“Taking the high road” can mean setting boundaries with people who seek to pull us down under with them because they are afraid to change, to face themselves and their regrets, their mistakes, their transgressions, their neglected desires and dreams. It can mean understanding that we cannot truly make others’ choices for them. It can mean respecting others’ autonomy and feeling our anger, grief, etc. about what is outside of our control.
It can mean seeking connection and support with people who’ve met themselves in that deep place too, people who want to respect our autonomy, people who’ve chosen to gain the skills to be able to give love and support, people who are trying to learn, to grow, to embrace their humanity, to allow themselves to simply be fallible while still being able to take accountability and hold others accountable too, to be a little bit better than who they were yesterday.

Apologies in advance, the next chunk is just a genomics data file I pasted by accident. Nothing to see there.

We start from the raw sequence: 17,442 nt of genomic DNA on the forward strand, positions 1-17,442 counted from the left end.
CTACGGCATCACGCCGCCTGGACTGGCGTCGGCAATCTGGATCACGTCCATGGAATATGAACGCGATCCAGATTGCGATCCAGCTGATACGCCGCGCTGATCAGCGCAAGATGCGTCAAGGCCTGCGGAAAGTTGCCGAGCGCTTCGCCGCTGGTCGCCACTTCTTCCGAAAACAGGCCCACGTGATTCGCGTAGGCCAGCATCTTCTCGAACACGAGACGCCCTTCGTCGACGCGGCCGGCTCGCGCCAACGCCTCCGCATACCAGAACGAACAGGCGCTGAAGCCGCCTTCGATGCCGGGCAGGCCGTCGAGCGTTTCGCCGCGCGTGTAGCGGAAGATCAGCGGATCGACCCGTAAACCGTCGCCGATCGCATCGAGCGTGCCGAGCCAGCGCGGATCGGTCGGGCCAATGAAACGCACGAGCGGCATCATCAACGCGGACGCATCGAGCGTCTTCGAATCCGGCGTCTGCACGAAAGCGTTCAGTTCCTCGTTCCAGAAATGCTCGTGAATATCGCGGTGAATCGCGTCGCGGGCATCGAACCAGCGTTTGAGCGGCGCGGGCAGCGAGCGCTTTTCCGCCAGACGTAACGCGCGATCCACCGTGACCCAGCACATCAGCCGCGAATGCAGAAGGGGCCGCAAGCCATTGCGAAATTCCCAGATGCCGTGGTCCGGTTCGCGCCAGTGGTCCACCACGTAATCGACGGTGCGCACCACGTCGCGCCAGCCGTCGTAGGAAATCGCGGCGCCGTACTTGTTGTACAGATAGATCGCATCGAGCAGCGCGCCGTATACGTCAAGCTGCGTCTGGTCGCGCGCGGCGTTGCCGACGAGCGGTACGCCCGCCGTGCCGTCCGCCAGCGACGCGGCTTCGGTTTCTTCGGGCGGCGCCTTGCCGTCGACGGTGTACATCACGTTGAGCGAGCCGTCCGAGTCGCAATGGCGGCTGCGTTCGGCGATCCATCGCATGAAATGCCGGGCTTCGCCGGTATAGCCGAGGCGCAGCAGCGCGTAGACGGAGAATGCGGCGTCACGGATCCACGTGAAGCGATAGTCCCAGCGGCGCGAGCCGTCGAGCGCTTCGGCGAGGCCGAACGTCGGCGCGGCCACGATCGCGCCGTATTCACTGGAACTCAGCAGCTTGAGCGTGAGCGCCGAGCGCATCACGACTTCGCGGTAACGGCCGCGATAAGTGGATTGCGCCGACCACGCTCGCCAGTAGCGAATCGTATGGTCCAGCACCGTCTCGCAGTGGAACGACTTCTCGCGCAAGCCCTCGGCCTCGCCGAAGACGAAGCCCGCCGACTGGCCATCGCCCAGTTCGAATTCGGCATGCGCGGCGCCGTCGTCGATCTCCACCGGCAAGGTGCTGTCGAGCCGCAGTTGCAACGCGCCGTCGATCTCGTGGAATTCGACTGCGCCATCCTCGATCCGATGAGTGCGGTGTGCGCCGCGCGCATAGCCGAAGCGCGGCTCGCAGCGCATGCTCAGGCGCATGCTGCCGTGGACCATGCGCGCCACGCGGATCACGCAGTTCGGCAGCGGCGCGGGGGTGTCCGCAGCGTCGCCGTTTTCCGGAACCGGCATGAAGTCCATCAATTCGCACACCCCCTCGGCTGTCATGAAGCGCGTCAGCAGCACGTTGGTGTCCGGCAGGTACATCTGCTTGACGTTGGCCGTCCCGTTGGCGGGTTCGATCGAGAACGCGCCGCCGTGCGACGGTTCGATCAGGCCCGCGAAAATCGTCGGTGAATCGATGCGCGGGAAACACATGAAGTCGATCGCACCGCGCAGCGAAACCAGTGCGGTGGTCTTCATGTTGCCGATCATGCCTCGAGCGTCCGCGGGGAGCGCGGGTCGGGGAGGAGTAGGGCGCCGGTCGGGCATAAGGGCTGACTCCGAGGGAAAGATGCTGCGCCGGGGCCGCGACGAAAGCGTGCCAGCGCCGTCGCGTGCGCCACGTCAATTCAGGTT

No one is perfect. That much is true. Yet, there is a difference between people who are trying their best and people who are more focused on trying not to get caught, more attuned to the cover-up than the goal of acting with care and integrity in the first place. There are people who care about how their actions affect others. There are people who care more about how their actions are perceived by others. People can change — I believe that. Yet, in order to change, a person must choose to change …
I thought I had forgiven one of my abusers. I thought that by empathizing with her story, I could make peace with my own. Instead, the scared little girl I was, still inside of me, curled up into a ball and shook and shook until I dared to look and make space for her pain, her fear, her lived reality — my pain, my fear, my lived reality.